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Is this actually part of the problem for Arsene Wenger?

Arsene Wenger, Arsenal

The best way to describe Arsenal’s last two performances is that they simply turned up, although that’s definitely up for debate. There was nothing of a side who are capable of tearing through a defence and looking well inside that circle of teams who play good football. It was typically un-Arsenal, yet it was something supporters have become more and more used to over the past six years.

A number of people, including me, talked up the decision to move Gervinho into the central role and offer the team a different option going into games. Arsenal’s problem was that they were too predictable, too easy to defend against and had little imagination when nothing seemed to be coming off. Why then wouldn’t the manager opt for something a little different to act as alternative to Olivier Giroud?

The problem is, the game against Southampton, where Gervinho scored two and looked to be moving forward, was a one off, a fluke, a mask for what he really is. The player is not suited to leading the line for a team like Arsenal, nor is he good enough to play in the starting XI each week. But it’s not something that really falls in line with Arsene Wenger failing to land on his ideal XI. With Arsenal, you can never bank on a set of players becoming regulars over the course of the season; the probability for injury is simply too high.

Jack Wilshere, Lukas Podolski, Bacary Sagna and Mikel Arteta are among those who should be in the XI when all available. Abou Diaby might be an option too, and Kieran Gibbs is certainly the better choice over Andre Santos. But Wenger has become so over reliant on players with terrible injury records that it’s impossible to compliment Podolski or Santi Cazorla with quality each week.

When there is one weak link in the side, even while the surrounding players are capable of producing good performances, that one player comes to the fore and it’s obvious to see that they are bringing the rest of the side down. It was an issue when Wenger had Cesc Fabregas and Robin van Persie in his side and his decision not to supplement their qualities with players who matched up to what they were capable of. Instead, the manager persisted and continues to persist with those who are not up to the task. Instead of players like Santos or Gervinho—and there are a number of others to add to the list—becoming passengers, they act as an anchor which weighs down and slows the rest of the team.

It’s a combination of factors which sees Wenger stand in an unwavering position of confidence towards certain individuals and also not having his best options available. I’m sure the manager is aware that he can’t bank on his best players to stay fit all season, but he doesn’t want to move on those who have clearly not impressed. There are opportunities to strengthen and create a stronger team, but his best XI is a high concentration of good players with hints of those who contribute very little. It’s the classic “I don’t want to kill Denilson by buying a player who is better.”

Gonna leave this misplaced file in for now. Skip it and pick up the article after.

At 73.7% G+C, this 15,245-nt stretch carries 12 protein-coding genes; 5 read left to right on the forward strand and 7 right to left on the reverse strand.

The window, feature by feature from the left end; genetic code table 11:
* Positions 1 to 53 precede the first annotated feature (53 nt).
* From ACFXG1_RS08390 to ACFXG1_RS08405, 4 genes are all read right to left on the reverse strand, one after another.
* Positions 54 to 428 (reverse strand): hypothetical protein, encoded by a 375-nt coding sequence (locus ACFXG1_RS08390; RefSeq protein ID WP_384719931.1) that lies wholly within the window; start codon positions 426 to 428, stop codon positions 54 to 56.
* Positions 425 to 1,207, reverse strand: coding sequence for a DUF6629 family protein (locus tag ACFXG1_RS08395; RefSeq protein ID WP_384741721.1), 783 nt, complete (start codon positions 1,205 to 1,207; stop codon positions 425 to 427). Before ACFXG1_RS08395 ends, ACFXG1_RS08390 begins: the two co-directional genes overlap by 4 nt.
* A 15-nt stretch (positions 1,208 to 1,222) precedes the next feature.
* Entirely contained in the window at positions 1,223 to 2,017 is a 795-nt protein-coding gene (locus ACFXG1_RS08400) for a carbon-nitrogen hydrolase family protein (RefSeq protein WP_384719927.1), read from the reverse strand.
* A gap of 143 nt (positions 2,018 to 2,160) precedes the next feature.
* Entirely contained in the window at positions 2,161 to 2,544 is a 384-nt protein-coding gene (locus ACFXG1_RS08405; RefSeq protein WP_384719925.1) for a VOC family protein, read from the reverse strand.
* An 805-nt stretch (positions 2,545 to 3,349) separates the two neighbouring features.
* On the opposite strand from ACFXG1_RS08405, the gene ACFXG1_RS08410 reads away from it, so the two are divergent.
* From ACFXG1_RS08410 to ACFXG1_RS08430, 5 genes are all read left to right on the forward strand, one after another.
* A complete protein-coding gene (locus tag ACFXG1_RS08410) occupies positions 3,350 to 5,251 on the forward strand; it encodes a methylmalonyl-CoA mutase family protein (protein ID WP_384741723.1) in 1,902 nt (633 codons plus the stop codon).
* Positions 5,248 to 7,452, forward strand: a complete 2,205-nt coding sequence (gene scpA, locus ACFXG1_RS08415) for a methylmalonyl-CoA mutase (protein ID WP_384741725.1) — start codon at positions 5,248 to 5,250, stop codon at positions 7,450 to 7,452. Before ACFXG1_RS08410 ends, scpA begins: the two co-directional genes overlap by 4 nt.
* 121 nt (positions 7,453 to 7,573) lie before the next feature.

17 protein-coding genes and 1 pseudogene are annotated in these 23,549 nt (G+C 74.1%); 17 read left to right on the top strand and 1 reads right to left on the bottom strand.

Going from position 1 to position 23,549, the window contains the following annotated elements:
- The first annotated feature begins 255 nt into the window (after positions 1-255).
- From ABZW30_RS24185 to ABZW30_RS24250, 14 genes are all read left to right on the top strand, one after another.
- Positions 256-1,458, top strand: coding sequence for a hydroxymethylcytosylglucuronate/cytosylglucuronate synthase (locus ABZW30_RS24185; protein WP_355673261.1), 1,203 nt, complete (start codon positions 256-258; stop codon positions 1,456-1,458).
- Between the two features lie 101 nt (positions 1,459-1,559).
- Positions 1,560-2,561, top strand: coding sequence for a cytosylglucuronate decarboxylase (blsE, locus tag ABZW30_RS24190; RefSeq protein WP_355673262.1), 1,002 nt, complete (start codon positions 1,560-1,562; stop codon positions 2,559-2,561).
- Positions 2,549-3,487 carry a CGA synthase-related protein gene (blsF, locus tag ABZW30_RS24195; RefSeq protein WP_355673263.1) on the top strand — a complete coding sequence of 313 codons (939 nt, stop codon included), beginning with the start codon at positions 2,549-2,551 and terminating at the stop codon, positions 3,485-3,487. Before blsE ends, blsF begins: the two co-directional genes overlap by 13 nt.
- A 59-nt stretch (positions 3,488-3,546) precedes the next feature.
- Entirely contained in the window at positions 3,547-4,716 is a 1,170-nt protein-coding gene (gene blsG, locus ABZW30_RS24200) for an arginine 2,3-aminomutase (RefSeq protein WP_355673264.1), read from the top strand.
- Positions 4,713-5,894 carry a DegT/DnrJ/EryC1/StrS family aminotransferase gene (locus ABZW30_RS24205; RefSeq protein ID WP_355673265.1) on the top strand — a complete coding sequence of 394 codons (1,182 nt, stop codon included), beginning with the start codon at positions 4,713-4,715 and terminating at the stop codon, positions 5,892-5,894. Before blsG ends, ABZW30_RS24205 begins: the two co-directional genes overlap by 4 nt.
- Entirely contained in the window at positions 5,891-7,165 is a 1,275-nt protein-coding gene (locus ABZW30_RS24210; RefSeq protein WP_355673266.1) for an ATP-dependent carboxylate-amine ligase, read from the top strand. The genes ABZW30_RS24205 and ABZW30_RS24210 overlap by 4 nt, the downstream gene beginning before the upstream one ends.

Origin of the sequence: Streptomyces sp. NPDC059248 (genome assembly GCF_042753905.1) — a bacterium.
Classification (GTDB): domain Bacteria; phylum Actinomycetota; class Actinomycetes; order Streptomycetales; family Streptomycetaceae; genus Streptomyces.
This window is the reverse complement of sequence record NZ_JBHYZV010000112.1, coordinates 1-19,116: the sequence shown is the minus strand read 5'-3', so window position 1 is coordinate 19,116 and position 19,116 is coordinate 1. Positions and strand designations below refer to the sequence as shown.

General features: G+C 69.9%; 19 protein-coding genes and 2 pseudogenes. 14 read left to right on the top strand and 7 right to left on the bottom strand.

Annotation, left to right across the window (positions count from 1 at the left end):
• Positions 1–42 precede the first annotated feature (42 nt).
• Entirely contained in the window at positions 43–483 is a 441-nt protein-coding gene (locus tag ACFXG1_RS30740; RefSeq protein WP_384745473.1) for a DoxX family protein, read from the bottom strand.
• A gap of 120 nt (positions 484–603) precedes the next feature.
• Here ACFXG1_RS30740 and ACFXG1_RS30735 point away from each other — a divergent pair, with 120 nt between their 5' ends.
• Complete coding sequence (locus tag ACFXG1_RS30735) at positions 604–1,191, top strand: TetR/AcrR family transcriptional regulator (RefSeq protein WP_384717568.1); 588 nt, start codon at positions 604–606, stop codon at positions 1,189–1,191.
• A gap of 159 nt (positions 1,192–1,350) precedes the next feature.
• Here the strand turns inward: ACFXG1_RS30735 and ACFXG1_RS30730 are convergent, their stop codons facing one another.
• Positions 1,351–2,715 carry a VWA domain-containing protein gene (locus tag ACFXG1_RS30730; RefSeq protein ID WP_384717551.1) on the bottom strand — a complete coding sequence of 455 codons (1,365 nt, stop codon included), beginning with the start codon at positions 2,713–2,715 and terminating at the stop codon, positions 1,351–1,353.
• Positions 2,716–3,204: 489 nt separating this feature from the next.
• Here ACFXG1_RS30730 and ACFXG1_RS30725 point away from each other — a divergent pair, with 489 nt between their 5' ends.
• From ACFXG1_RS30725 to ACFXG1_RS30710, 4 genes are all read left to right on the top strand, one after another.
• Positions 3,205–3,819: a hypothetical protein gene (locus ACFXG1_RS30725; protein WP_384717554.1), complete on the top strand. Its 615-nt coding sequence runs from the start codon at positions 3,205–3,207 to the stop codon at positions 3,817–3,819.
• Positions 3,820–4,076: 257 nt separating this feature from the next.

It’s also worth pointing to the manager’s lack of desire to make the best of the players he does have available. As mentioned, it’s always good to have different options when facing different styles of opposition, and plenty of Arsenal fans have bemoaned the lack of a plan B. But are all these players suited to the current formation the manager wants to play?

Yes, there are a good number of players in the squad who work best to a 4-3-3 formation or some variation of it. However, as mentioned, there is always likely to be one or two who weigh the whole team down by not really fitting into the system. Sometimes you’ve got to wonder if Wenger buys his players with his desired tactics in mind or if it’s just a case of “he’ll do because the price is right.”

There’s no doubt that Arsenal should see an increase in fortunes on the pitch when Jack Wilshere returns and is able to partner Arteta and Cazorla. There’s purpose with those three in the middle; they all know what their roles are, and are all undoubtedly players of excellent quality. But when one drops out, the midfield becomes incredibly weak and lacking in direction. Although, Diaby can be a very good option when available—which is rarely.

Many are still firmly on side with Aaron Ramsey, and the majority are still incredibly sympathetic following his injury at Stoke. But he’s yet to totally convince when playing in the centre in a midfield three. He has plenty of work rate and has a lot of fight about him. But the question should be whether he compliments the other attackers well enough?

Gervinho, for example, is one of the prime reasons for Arsenal’s slow and sluggish attack. When Arsenal advocate this particular style of play, they need to use a quick and decisive attack to make it effective. But Gervinho doesn’t seem to know what to do at the best of times. He lacks vision to play in others, has awful ball control and doesn’t have any faith in his own ability to shoot. It’s still a shock that he’s currently the team’s top scorer.

Arsene Wenger does know his best XI, of that I’m very much convinced. The problem is his desire to mix quality with not very good. The injuries will always play a part, but he shows far too much faith in players who do little other than drag the rest of the team down. It shouldn’t be a great secret that once you dig past the good players in Arsenal’s best starting XI—Podolski, Arteta, Cazorla, Sagna, Szczesny etc—the rest of the squad doesn’t really raise much confidence.

Article title: Is this actually part of the problem for Arsene Wenger?

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